Excel, 81 80 71 68 bytes

=LET(a,DEC2BIN(n),b,LEN(a),c,SEQUENCE(b),MIN(BIN2DEC(MID(a&a,c,b))))

Input n

With many thanks to @KevinCruijssen for the great suggestions and 11-byte improvement!

\$\endgroup\$
9
  • 1
    \$\begingroup\$ All of them, in utf-8 any Unicode value over 128 will be encoded as 2 or more bytes, this includes the Greek letters you are using. \$\endgroup\$
    – mousetail
    Feb 3, 2023 at 9:00
  • 1
    \$\begingroup\$ I've never really programmed in Excel, so not sure if what I'm saying is correct (my local Excel is Dutch, so can't easily verify it right now). But can RIGHT(a,b-c)&LEFT(a,c) perhaps be golfed to MID(a&a,c,b)? \$\endgroup\$ Feb 3, 2023 at 9:20
  • 1
    \$\begingroup\$ @KevinCruijssen Fantastic! Have implemented your suggestion and saved a further 9 bytes! \$\endgroup\$ Feb 3, 2023 at 9:31
  • 1
    \$\begingroup\$ Also, are those ,, necessary for the SEQUENCE? Since you're using the defaults, I think just SEQUENCE(b) would do? PS: I tried porting your formula to my Dutch Excel just yet out of curiosity and for fun, and it's =LET(a;DEC.N.BIN(A1);b;LENGTE(a);c;REEKS(b);MIN(BIN.N.DEC(DEEL(a&a;c;b)))) (74 bytes), haha. I still think it's stupid Excel translates the formulas tbch, although I guess I can kinda understand it for the people who don't know any English. \$\endgroup\$ Feb 3, 2023 at 9:37
  • 1
    \$\begingroup\$ @KevinCruijssen Actually, I'm not using the default for SEQUENCE's third parameter, which is 1; omitting it is equivalent to setting it to zero, which I thought I required. Now I realise that I don't, however, so thanks once again! \$\endgroup\$ Feb 3, 2023 at 9:44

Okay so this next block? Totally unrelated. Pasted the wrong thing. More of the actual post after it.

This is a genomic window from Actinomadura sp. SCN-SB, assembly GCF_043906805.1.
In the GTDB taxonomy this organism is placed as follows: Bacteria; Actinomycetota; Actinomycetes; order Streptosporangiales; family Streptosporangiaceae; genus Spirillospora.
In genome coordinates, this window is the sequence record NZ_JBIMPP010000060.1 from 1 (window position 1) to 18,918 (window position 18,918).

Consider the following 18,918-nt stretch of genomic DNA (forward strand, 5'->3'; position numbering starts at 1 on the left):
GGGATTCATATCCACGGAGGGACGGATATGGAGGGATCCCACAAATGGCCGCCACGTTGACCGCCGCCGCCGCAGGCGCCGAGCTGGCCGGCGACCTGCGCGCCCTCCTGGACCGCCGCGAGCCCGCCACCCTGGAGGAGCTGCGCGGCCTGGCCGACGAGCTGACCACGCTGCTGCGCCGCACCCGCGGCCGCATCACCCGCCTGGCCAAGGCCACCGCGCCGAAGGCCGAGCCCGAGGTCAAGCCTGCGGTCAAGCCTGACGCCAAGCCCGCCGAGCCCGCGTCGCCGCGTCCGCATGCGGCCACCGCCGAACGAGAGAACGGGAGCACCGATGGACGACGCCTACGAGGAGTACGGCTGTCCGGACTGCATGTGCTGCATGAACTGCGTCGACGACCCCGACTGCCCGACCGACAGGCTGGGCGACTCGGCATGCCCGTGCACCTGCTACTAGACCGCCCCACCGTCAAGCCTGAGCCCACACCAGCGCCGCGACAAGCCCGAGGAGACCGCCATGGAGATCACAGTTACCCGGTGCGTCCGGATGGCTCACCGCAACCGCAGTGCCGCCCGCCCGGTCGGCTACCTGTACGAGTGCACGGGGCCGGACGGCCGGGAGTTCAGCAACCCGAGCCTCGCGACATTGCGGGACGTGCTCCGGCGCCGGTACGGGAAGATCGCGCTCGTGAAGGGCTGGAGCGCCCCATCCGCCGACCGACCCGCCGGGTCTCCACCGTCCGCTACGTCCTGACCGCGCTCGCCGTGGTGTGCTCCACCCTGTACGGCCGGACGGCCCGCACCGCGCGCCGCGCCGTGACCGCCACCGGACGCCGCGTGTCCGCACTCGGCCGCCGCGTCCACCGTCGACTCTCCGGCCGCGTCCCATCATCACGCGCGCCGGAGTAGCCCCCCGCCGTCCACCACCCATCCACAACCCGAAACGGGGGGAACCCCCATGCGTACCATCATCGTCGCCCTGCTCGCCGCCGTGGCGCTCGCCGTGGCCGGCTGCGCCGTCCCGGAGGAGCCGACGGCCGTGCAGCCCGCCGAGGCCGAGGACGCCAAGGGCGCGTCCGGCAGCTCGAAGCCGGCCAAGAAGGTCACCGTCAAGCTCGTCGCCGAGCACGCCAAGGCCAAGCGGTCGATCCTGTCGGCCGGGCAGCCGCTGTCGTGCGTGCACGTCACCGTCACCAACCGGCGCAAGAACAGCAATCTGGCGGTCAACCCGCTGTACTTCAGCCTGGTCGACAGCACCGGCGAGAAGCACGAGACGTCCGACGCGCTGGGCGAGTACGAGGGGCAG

5
\$\begingroup\$

Octave, 73 bytes

It's not pretty, and it doesn't work on TIO. But it works in the program itself.

x=de2bi(k=input(''));for i=1:k,[ans,bi2de(circshift(x',i)')];end,min(ans)

Try it online!

x=de2bi(k=input(''));for i=1:k,[ans,bi2de(circshift(x',i)')];end,min(ans)

        k=input('')                   % Take input, k = 177
x=de2bi(k=input(''));                 % Convert input to binary, k = [1 0 0 0 1 1 0 1], 
                                      % x = 177
for i=1:k,[...];end                   % Do k times (177 times)
                                      % Shortest way to make something happen enough times
               circshift(x',i)')      % Transpose x to make a vertical vector
                                      % Shift it i times, and transpose it back
                                      % Must be transposed for circshift to work
         bi2de(circshift(x',i)')      % Convert to decimal
    [ans,bi2de(...)]                  % Concatenate into a long vector 'ans'